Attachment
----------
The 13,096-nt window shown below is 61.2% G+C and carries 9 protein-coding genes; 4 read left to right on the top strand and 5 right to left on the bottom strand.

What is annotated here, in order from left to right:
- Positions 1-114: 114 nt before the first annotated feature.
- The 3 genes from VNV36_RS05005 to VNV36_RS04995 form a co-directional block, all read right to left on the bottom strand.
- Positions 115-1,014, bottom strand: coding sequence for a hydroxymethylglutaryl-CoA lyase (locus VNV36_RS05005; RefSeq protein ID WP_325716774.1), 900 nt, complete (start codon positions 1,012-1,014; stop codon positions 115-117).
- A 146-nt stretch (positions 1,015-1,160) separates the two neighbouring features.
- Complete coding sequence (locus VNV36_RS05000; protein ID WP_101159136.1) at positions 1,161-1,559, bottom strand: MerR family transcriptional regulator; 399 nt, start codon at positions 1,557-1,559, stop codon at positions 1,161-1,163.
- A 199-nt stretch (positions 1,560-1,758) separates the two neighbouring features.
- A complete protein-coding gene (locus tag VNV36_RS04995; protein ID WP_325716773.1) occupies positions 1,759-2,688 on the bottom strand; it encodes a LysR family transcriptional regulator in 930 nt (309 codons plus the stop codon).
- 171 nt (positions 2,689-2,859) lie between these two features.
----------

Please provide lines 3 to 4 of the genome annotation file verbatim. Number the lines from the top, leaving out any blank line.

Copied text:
- Positions 1-114: 114 nt before the first annotated feature.
- The 3 genes from VNV36_RS05005 to VNV36_RS04995 form a co-directional block, all read right to left on the bottom strand.